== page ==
The perfect title page for a Gothic art project, or for making any kind of grand announcement. This design is versatile in that you can add plenty more detail by adding authentic text in a Gothic style font inside the text box, or even Halloween clipart to make it more spooky, or for Halloween wedding stationery.
Gothic Halloween Border
Most of us probably only think about Gothic images at Halloween, so here is the perfect mesh of Gothic imagery with some Twilight-cum-Halloween design.
After drawing a black box around the page I added the digital embellishments over the top, adjusting the position of the cobweb so it looks like it’s attached to the top of the border. The spooky tree with hands actually had a face on it in the original version, and although a great image, seemed more suited to a child’s Halloween party. So I drew a box over the top of the face and filled it in the same color as the tree, using a color picker tool in my DTP software, so everything appeared uniform in color and as if the face had never existed.
Add some Halloween fonts to make this border into a party invitation, or to let visitors know on All-Hallows’ Eve, that they might expect some tricks as well as treats.
Gothic Emblem Half Border
Perhaps the most authentic free Gothic border in our collection, this design wouldn’t have looked out of place on any books or paper of the time. It consists of some Gothic motifs and emblems that you would also have seen on wood carvings, accompanied with some more ornate scroll work reminiscent of metal staircase balustrades.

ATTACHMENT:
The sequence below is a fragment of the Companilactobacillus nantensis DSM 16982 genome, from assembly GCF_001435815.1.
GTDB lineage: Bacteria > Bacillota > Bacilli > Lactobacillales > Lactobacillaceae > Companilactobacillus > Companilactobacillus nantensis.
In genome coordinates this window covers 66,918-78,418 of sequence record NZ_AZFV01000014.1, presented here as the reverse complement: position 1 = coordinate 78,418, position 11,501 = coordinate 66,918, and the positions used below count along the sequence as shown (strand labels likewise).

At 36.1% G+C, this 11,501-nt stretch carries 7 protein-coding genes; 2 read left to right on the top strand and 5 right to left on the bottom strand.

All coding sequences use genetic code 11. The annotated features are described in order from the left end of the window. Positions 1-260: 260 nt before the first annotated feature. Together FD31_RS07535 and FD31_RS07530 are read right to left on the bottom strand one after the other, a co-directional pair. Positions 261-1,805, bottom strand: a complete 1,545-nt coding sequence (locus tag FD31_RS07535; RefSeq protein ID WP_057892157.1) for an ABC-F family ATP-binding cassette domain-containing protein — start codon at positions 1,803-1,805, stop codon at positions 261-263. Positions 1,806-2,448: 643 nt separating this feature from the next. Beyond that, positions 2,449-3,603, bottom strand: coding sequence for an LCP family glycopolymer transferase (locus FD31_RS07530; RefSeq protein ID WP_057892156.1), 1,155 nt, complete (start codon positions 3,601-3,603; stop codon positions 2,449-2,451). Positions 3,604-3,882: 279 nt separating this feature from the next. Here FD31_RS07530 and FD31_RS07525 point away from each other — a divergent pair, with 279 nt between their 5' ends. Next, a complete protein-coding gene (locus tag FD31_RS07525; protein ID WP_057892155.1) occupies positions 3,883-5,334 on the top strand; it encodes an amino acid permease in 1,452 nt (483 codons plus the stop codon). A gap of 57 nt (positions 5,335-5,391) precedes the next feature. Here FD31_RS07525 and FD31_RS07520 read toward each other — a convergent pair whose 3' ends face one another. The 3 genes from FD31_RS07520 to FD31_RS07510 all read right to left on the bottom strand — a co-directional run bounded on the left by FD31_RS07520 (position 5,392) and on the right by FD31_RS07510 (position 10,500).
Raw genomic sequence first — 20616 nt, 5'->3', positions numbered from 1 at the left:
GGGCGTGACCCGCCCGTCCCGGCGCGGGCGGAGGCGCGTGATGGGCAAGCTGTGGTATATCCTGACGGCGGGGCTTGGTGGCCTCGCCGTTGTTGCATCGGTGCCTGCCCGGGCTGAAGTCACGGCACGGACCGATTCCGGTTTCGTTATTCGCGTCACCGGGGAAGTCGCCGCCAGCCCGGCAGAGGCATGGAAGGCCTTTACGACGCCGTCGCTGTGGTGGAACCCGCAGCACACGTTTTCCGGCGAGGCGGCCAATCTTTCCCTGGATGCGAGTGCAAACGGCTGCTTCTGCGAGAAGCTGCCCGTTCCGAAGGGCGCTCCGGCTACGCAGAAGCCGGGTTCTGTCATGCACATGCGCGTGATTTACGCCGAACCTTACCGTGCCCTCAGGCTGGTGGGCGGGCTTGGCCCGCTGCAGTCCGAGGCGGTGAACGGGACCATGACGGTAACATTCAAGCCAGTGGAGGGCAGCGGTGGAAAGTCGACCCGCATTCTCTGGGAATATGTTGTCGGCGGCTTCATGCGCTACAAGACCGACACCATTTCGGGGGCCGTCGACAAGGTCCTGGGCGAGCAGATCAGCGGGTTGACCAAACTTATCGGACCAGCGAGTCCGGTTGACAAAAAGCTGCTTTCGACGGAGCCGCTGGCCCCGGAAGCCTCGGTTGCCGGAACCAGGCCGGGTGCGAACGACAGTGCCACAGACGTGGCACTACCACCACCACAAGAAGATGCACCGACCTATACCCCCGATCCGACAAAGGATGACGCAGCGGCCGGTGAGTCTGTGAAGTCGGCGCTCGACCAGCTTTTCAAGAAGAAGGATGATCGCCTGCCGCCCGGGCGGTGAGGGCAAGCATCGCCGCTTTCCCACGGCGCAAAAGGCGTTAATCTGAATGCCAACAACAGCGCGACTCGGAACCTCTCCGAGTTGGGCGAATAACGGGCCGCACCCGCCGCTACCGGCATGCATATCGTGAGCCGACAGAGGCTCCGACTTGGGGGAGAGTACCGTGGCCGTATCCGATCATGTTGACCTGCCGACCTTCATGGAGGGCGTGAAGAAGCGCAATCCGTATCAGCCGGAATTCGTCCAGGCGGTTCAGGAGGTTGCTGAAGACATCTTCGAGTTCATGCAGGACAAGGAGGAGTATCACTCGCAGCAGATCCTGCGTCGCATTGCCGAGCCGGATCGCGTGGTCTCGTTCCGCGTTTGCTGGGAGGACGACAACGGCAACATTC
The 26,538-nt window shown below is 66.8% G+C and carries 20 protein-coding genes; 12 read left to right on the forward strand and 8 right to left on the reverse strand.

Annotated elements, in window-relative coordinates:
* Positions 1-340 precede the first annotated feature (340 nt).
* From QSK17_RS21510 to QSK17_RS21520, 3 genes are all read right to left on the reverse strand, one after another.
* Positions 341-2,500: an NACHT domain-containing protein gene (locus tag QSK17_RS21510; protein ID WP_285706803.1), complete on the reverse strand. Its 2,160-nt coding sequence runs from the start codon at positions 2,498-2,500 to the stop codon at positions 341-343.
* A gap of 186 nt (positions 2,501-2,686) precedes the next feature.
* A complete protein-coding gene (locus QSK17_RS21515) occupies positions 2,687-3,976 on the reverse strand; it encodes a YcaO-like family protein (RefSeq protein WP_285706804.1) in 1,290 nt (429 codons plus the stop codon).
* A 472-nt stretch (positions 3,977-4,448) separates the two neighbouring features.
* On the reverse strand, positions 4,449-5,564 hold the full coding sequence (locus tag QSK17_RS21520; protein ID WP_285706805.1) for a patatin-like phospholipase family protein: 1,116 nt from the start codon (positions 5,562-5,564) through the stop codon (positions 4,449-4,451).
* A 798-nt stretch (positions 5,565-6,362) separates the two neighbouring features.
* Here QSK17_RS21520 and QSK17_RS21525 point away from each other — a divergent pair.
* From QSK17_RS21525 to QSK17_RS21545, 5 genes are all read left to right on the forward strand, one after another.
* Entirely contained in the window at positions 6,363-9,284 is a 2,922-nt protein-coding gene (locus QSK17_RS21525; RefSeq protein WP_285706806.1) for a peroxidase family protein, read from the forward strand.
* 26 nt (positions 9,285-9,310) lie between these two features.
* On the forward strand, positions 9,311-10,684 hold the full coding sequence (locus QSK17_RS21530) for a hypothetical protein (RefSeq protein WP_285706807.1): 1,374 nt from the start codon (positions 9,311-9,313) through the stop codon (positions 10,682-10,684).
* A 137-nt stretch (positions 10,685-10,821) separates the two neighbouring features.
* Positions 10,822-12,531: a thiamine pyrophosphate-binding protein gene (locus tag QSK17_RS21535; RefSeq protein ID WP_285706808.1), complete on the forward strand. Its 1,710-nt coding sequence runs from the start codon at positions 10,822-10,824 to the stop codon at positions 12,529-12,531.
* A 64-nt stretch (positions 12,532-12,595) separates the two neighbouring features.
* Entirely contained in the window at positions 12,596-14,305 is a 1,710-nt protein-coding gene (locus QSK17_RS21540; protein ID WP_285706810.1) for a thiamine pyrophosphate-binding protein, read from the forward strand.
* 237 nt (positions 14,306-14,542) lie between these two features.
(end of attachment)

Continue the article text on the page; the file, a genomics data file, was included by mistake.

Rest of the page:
Both of these images are again taken from dingbats. Dingbats are a really easy way of either making borders or incorporating any kind of Gothic flavor to your DTP projects.
This is a versatile way of framing your page as it adds a lot of authenticity and detail without taking over the entire page. You could also add color to certain sections of the motifs – red and yellow work particularly well – to make a more striking border. Brilliant for a Renaissance fair or a historically themed wedding.
Why Not Customize or Make Your Own!
Whichever border is for you, remember that they don’t have to be used as they are – they are really easy to customize to your needs. There are loads of great Gothic and Halloween clipart you can use to add to these frames, as well as dingbats, or even adding a simple black box around or inside of the design.
All of these borders were created in Serif’s CraftArtist. So if you want to have a go at designing your own, why not download the free version and see what you can create?
- Gothic Art & Architecture, https://history-world.org/gothic_art_and_architecture.htm
- Serif’s CraftArtist Compact, https://shop.daisytrail.com/craftartist_compact/
- Medieval Dingbats Font, Font River, https://www.fontriver.com/font/medieval_dingbats/
- Gothic Cross, Fashion Frog, https://www.fashionfrog.com/free-clip-art/clipart-054/
- Gothic gargoyle photo, Gothicbeauty/photobucket